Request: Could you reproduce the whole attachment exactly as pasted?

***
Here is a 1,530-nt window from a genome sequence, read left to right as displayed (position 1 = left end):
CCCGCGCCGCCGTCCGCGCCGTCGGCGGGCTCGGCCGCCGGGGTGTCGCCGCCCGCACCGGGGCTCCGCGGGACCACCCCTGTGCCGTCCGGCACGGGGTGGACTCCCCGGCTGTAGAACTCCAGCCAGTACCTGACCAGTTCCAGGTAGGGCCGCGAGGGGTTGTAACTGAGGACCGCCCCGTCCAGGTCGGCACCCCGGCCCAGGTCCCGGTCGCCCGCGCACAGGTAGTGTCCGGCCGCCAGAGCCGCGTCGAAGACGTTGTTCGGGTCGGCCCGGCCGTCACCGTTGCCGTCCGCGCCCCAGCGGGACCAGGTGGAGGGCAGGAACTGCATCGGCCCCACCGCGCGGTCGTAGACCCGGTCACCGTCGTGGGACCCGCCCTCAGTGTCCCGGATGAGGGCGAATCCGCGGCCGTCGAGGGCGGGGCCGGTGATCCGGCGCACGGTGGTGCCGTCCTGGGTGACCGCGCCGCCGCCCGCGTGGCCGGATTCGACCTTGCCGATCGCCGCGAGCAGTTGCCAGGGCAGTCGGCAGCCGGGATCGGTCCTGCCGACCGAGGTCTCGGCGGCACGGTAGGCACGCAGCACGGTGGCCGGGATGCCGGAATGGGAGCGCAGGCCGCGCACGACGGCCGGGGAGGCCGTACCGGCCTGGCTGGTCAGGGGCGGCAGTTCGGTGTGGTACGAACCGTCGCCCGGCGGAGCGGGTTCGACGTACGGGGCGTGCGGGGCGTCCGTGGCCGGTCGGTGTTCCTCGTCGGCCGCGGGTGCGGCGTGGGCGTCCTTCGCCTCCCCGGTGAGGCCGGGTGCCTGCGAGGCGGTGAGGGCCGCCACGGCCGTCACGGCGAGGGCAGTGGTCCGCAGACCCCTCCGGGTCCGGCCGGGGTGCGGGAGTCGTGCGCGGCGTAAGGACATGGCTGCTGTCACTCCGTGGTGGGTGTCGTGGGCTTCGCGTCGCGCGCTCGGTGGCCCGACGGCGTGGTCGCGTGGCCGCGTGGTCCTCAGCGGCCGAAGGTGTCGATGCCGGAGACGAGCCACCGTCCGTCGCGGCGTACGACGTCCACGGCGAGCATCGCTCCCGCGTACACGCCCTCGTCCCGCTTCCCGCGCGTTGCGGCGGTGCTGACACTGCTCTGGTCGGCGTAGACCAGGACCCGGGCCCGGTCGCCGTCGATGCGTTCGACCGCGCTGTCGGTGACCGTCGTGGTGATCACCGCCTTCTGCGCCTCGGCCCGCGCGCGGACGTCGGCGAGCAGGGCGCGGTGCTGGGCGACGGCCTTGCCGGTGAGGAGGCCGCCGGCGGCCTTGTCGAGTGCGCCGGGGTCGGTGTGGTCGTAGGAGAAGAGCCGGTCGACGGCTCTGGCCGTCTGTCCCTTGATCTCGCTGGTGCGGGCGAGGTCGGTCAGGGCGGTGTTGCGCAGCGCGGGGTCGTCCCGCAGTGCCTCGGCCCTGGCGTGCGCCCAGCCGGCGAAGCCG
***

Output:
Here is a 1,530-nt window from a genome sequence, read left to right as displayed (position 1 = left end):
CCCGCGCCGCCGTCCGCGCCGTCGGCGGGCTCGGCCGCCGGGGTGTCGCCGCCCGCACCGGGGCTCCGCGGGACCACCCCTGTGCCGTCCGGCACGGGGTGGACTCCCCGGCTGTAGAACTCCAGCCAGTACCTGACCAGTTCCAGGTAGGGCCGCGAGGGGTTGTAACTGAGGACCGCCCCGTCCAGGTCGGCACCCCGGCCCAGGTCCCGGTCGCCCGCGCACAGGTAGTGTCCGGCCGCCAGAGCCGCGTCGAAGACGTTGTTCGGGTCGGCCCGGCCGTCACCGTTGCCGTCCGCGCCCCAGCGGGACCAGGTGGAGGGCAGGAACTGCATCGGCCCCACCGCGCGGTCGTAGACCCGGTCACCGTCGTGGGACCCGCCCTCAGTGTCCCGGATGAGGGCGAATCCGCGGCCGTCGAGGGCGGGGCCGGTGATCCGGCGCACGGTGGTGCCGTCCTGGGTGACCGCGCCGCCGCCCGCGTGGCCGGATTCGACCTTGCCGATCGCCGCGAGCAGTTGCCAGGGCAGTCGGCAGCCGGGATCGGTCCTGCCGACCGAGGTCTCGGCGGCACGGTAGGCACGCAGCACGGTGGCCGGGATGCCGGAATGGGAGCGCAGGCCGCGCACGACGGCCGGGGAGGCCGTACCGGCCTGGCTGGTCAGGGGCGGCAGTTCGGTGTGGTACGAACCGTCGCCCGGCGGAGCGGGTTCGACGTACGGGGCGTGCGGGGCGTCCGTGGCCGGTCGGTGTTCCTCGTCGGCCGCGGGTGCGGCGTGGGCGTCCTTCGCCTCCCCGGTGAGGCCGGGTGCCTGCGAGGCGGTGAGGGCCGCCACGGCCGTCACGGCGAGGGCAGTGGTCCGCAGACCCCTCCGGGTCCGGCCGGGGTGCGGGAGTCGTGCGCGGCGTAAGGACATGGCTGCTGTCACTCCGTGGTGGGTGTCGTGGGCTTCGCGTCGCGCGCTCGGTGGCCCGACGGCGTGGTCGCGTGGCCGCGTGGTCCTCAGCGGCCGAAGGTGTCGATGCCGGAGACGAGCCACCGTCCGTCGCGGCGTACGACGTCCACGGCGAGCATCGCTCCCGCGTACACGCCCTCGTCCCGCTTCCCGCGCGTTGCGGCGGTGCTGACACTGCTCTGGTCGGCGTAGACCAGGACCCGGGCCCGGTCGCCGTCGATGCGTTCGACCGCGCTGTCGGTGACCGTCGTGGTGATCACCGCCTTCTGCGCCTCGGCCCGCGCGCGGACGTCGGCGAGCAGGGCGCGGTGCTGGGCGACGGCCTTGCCGGTGAGGAGGCCGCCGGCGGCCTTGTCGAGTGCGCCGGGGTCGGTGTGGTCGTAGGAGAAGAGCCGGTCGACGGCTCTGGCCGTCTGTCCCTTGATCTCGCTGGTGCGGGCGAGGTCGGTCAGGGCGGTGTTGCGCAGCGCGGGGTCGTCCCGCAGTGCCTCGGCCCTGGCGTGCGCCCAGCCGGCGAAGCCG